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The Oldest College Weekly in America. Founded 1868.

The Colgate Maroon-News

The Oldest College Weekly in America. Founded 1868.

The Colgate Maroon-News

President Casey Discusses ‘Moby-Dick’ Alongside Professor Child in Classroom Visit

Students in Associate Professor of English Ben Child’s ENGL 152 “Plant, Animal, Mineral: American Literature and Extractive Industry” course recently received a special guest: Colgate University President Brian W. Casey.

Child’s class discusses texts of American literature and the environmental impacts that each focuses on. In the middle of the course, students spend multiple weeks discussing Herman Melville’s “Moby-Dick,” both in its contributions to the American canon and what it reveals about the environmental impact of the whaling industry. 

Casey wanted to visit Child’s class due to their shared interest in Melville’s classic novel.

“We’ve had this long-running conversation about our mutual obsession with this incredibly complicated and strange novel, and then he goes, ‘I’m teaching a course on it,’ and he just said, ‘You have to come,’” Casey said.

Child spoke about Casey’s impact on the classroom environment during his visit, especially when considering the work that goes into teaching “Moby-Dick.”

“This class is mostly first- and second-year [students], and it feels like a big lift to spend this many weeks on this gnarly, long novel,” Child said. “So, I was really happy that [President Casey] came in because he’s an excellent enthusiast, he’s got a lot of charisma and he really wanted to talk about his own long history with this book, how he came to love it and why he thinks it’s so important.”

Sophomore Abby Call is enrolled in ENGL 152 and enjoyed hearing about President Casey’s continuous learning process with “Moby-Dick.”

“He referred to his connection with the novel as a ‘lifelong wrestle,’ and said that to begin to understand its complexity, he must humble himself again and again,” Call said. “I found it particularly interesting that every time he re-read the novel, it took on a new meaning, according to the new phase of his life. President Casey made me realize that the novel’s brilliance stems from its incomprehensibility in a single moment in time.” 

As part of his ‘lifelong wrestle,’ Casey mentioned that there was a time in his life when he thought that “Moby-Dick” would become central to his career focus.

“In my prior life, I thought that was the path I was going to be on — that I was going to teach American intellectual and cultural history,” Casey said. “19th and 20th century American literature and intellectual history was my area, and it’s so rare for me to be able to go back to that and be in a classroom. I cannot tell you how thrilling it was to be in a seminar room talking about five specific chapters [of ‘Moby-Dick’]. I spent a dozen years of my life doing that; there’s times when I miss it so much. It was completely delightful.”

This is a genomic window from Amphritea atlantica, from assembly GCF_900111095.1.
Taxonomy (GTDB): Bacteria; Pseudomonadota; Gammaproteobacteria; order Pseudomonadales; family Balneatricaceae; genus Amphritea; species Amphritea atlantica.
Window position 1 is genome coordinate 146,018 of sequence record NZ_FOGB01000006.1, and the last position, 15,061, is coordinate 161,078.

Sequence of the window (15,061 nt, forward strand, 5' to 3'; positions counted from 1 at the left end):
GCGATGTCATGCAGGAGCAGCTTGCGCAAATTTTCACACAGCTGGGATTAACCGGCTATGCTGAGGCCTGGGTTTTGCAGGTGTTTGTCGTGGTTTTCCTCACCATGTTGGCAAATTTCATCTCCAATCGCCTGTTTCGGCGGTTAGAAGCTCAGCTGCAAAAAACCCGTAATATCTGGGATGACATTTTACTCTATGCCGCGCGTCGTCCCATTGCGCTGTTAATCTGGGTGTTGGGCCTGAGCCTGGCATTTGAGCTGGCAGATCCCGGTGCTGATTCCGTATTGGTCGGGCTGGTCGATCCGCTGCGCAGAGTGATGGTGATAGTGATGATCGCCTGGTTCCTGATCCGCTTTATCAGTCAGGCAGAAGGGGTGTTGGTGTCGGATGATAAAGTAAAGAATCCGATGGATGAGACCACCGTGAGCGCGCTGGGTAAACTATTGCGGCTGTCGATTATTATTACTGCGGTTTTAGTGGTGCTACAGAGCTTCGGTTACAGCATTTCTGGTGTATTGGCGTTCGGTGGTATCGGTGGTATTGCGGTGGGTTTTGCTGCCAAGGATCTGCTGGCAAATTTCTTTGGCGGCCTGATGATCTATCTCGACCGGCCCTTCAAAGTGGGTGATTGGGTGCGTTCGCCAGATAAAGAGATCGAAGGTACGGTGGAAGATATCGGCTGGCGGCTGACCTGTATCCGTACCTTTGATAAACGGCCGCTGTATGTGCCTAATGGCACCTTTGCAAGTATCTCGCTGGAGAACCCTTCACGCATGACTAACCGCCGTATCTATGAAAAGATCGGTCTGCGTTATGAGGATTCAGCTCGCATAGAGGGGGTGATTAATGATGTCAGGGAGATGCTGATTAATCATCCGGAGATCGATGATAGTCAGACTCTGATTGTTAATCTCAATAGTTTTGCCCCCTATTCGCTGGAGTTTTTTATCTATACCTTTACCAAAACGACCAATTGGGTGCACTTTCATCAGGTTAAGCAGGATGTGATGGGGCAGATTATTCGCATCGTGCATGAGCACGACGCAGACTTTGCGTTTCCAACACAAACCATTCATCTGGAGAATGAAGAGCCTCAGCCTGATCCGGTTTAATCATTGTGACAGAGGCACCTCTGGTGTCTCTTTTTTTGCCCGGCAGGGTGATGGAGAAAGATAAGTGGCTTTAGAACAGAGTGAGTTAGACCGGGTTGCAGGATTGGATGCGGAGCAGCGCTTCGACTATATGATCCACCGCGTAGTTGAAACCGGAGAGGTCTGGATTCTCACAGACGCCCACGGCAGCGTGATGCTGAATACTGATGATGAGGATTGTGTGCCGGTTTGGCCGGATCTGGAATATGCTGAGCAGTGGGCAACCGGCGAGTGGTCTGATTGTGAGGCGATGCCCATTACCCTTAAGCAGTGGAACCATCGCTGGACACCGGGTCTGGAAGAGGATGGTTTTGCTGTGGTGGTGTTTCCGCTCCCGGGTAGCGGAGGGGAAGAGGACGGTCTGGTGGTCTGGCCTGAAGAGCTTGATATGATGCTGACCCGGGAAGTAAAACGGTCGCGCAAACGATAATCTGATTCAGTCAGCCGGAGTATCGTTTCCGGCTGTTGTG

Child appreciated having Casey’s unique background and perspective in his classroom.  

“He has a Harvard-PhD-level expertise in American history and culture, so he has a lot of really useful insights as an expert,” Child said.

Due to his busy schedule, Casey could only visit for one session of ENGL 152. Child ensured, still, that Casey would have ample time to discuss his biggest takeaways. 

“There’s one thing that he was really keen to talk about, which is chapter 42 of ‘Moby-Dick,’ that’s called ‘The Whiteness of the Whale,’” Child said. “He says this is one of the most important passages in all of American literature — this chapter 42. So, we had the chance to let him explain what he meant by that, and the students engaged with him on that issue.”

After Casey’s visit, Call made connections to how literature informs current perceptions of the world.  

“My biggest takeaway from President Casey’s time in our class was the importance of historical literature in forming our morals today,” Call said. “It reminded me of the value of learning that is slow and unsettling. In a world where almost all of the media we consume is designed to be instantaneously entertaining and easily digestible, President Casey reminded us of the importance of ‘humbling yourself’ before literature.”

Child believed that having the University’s president visit a classroom was an impactful experience for students.

“I think people are really happy to see their president taking seriously the stuff that happens in classrooms. I’m happy to see that, too — it’s great to know we have a president who’s doing kind of macro stuff, like raising money, overseeing all the capital improvements and trying to understand all the complicated things that are involved in running an institution, but is also invested in all of the very micro stuff,” Child said. 

Casey’s classroom visit provided an insightful experience for not only the students, but for the professor and president, as well.

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About the Contributor
Emma McCartan
Emma McCartan, Assistant News Editor
Emma McCartan is a sophomore from Guilford, CT majoring in international relations with a minor in Middle Eastern and Islamic studies. She has previously served as a staff writer for the News section. On campus, Emma is involved in Model United Nations.

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